In loving honor of Reverend C.T. Vivian and Congressman John Lewis

<b>The Rev. C.T. Vivian (L) and Rep. John Lewis. Photo/John E. Jones.</b>
The Rev. C.T. Vivian (L) and Rep. John Lewis. Photo/John E. Jones.

In 2005, the Fayette County Branch, NAACP, had the distinct privilege of having Rev. C.T. Vivian as the keynote speaker for our 8th Annual Freedom Fund Banquet.

A youthful looking Reverend Vivian was about 80 years old at the time and he spoke about his courageous activism in the civil rights movement of the 1950s, ’60s and beyond.

If you have ever seen the video footage of his encounter with Sheriff Jim Clark in Selma, Alabama in 1965, you can appreciate a man who was bold enough to steadily confront a sheriff who was hell bent on denying Negroes the right to register to vote.

Rev. C.T. Vivian stood his ground and was violently assaulted by the sheriff with a billy club and knocked to the ground. Undeterred, he got right back up and continued to confront the sheriff until he was finally arrested and jailed.

Rev. C.T. Vivian, who recently passed away at the age of 95, was a vital part of the motivation to pursue district voting in Fayette County, Georgia.

In 2011, Congressman John Lewis agreed to be the keynote speaker for our 14h Annual Freedom Fund Banquet. He spoke passionately about the courage it took to endure the hateful brutality and consistently remain peaceful and non-violent.

A few years earlier, we had held a book signing in Fayetteville where Congressman Lewis autographed his book, “Walking With The Wind.”

In this book John Lewis talks about his humble beginnings where the home he lived in was very vulnerable to strong winds. He and his siblings had to walk with the wind to hold the house down during a windstorm.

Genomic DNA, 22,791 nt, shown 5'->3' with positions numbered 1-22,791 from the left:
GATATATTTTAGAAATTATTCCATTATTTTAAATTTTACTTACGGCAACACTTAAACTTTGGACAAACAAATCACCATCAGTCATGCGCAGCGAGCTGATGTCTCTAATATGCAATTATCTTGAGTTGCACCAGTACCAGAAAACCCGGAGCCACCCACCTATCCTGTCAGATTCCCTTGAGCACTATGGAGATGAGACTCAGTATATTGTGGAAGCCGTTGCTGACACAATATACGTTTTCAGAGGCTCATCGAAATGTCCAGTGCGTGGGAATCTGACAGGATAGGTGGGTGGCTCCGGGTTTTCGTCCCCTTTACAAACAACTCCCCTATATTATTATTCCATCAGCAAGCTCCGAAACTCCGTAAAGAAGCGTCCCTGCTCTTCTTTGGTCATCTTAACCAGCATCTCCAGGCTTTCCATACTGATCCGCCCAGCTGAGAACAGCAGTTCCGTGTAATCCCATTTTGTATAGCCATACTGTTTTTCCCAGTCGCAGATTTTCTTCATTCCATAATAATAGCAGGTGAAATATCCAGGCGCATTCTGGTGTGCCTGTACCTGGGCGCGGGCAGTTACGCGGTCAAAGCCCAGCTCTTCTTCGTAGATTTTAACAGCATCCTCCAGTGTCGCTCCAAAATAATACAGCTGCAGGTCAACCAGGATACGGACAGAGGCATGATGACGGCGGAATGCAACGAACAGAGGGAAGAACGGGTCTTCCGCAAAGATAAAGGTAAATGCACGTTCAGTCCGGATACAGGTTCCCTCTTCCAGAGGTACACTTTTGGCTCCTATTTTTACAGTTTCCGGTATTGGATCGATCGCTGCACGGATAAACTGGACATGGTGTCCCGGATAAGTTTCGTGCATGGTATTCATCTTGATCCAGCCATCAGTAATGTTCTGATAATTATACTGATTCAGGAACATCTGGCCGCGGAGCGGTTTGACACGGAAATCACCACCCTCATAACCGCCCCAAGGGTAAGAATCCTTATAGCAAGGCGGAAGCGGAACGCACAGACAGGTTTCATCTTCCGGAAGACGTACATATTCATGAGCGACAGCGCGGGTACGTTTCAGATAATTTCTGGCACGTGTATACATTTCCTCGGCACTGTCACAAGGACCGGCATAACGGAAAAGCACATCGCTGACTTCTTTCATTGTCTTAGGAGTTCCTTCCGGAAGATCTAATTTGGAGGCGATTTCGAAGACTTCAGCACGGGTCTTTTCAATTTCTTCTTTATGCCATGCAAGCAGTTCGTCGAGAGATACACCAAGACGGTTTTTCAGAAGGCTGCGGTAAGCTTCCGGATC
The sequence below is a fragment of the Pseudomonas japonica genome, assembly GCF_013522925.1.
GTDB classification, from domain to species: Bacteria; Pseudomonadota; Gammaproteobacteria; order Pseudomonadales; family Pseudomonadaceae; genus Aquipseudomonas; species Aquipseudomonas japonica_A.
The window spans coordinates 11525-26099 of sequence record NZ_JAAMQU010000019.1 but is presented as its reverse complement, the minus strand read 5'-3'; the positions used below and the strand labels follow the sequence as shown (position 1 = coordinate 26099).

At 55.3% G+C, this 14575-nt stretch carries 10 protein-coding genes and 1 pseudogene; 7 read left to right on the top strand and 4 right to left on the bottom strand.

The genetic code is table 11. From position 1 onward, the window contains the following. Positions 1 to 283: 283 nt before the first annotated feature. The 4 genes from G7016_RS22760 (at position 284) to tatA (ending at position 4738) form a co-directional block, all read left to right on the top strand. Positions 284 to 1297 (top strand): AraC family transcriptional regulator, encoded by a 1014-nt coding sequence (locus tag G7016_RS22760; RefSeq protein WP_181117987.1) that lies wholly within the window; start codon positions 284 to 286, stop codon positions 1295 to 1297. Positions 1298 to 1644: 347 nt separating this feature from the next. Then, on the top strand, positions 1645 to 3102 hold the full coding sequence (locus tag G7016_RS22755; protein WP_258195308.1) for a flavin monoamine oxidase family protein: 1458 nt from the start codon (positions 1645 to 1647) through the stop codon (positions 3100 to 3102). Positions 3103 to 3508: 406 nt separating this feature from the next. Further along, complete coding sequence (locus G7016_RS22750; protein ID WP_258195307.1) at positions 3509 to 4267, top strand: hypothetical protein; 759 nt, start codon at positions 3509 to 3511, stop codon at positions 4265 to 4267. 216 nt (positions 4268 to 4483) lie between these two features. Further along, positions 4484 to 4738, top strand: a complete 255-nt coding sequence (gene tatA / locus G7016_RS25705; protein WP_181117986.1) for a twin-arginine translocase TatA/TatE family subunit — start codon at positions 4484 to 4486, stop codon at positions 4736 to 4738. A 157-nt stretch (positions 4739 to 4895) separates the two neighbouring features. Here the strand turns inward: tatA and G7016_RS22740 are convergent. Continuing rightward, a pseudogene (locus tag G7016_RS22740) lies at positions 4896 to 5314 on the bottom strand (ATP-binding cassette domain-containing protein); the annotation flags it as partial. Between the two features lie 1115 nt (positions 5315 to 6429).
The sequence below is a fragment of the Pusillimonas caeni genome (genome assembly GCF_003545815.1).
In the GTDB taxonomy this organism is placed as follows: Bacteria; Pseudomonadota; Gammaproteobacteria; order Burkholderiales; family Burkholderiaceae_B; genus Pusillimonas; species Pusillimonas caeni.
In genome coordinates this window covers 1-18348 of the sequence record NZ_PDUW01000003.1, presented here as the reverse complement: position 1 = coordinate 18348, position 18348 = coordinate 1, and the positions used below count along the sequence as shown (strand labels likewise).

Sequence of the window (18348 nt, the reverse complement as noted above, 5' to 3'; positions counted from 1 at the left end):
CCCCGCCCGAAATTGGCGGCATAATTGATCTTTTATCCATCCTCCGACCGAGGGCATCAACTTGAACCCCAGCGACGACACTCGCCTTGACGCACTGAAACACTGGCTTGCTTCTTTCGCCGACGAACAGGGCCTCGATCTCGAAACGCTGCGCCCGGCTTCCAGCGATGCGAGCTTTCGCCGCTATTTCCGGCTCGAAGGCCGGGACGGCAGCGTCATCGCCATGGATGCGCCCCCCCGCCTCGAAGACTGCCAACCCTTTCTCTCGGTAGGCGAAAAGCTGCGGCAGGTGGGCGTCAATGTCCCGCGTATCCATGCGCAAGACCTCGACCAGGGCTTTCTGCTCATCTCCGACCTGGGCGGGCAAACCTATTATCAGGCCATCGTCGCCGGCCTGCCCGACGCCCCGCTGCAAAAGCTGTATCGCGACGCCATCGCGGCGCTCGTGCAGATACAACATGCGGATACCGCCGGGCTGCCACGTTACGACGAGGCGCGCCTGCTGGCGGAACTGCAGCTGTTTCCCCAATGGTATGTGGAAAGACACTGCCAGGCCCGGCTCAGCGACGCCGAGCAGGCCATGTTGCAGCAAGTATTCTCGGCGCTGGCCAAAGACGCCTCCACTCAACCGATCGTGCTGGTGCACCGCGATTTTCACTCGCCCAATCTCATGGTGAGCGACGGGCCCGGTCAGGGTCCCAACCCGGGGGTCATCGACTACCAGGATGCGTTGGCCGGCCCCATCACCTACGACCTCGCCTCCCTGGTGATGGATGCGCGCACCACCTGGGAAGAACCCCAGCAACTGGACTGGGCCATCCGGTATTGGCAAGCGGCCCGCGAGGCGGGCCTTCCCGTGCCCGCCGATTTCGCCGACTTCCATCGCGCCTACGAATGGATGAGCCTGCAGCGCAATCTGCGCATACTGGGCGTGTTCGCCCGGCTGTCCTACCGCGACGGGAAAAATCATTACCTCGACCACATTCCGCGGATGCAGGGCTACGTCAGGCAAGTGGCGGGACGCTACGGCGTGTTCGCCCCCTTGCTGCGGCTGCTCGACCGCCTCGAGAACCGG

Before and during my service as Branch president from 2008 through 2016, I gained a profound admiration and respect for Congressman Lewis. Having studied the historic struggle for civil rights, I was even more inspired thereafter to relentlessly advocate for district voting in Fayette County.

Racially biased county leaders knew that the black vote would always be diluted by the at-large voting process. This resulted in the inability for any black candidate to have a fair chance to get elected.

I also discovered that back in the mid-1960s, John Lewis and other Student Non-Violent Coordinating Committee (SNCC) members traveled the South and came to my hometown, Americus, Georgia, to organize marches where I was a participant as a child.

I can only wish I had been able to meet him way back then. Congressman John Lewis also recently passed away at the age of 80. Both of these humble men will be missed.

Reflecting on the progress we have seen because of the advocacy and courage of Rev. C.T. Vivian and Congressman John Lewis, we shall be forever indebted to them for their unselfish dedication to civil rights.

We also owe a debt of gratitude to Rev. Ed Johnson for establishing the annual award entitled the John Lewis Freedom Fighter Award. This very special award is reserved for those who have demonstrated the unselfish ability to actively advocate for civil rights.

John E. Jones

Former President of Fayette County Branch, NAACP

Fayetteville, Ga.



  1. A nice letter of tribute to influential civil rights leaders that were on a long journey for liberty and justice … that focused on greater truths and exemplified great courage while doing so. RIP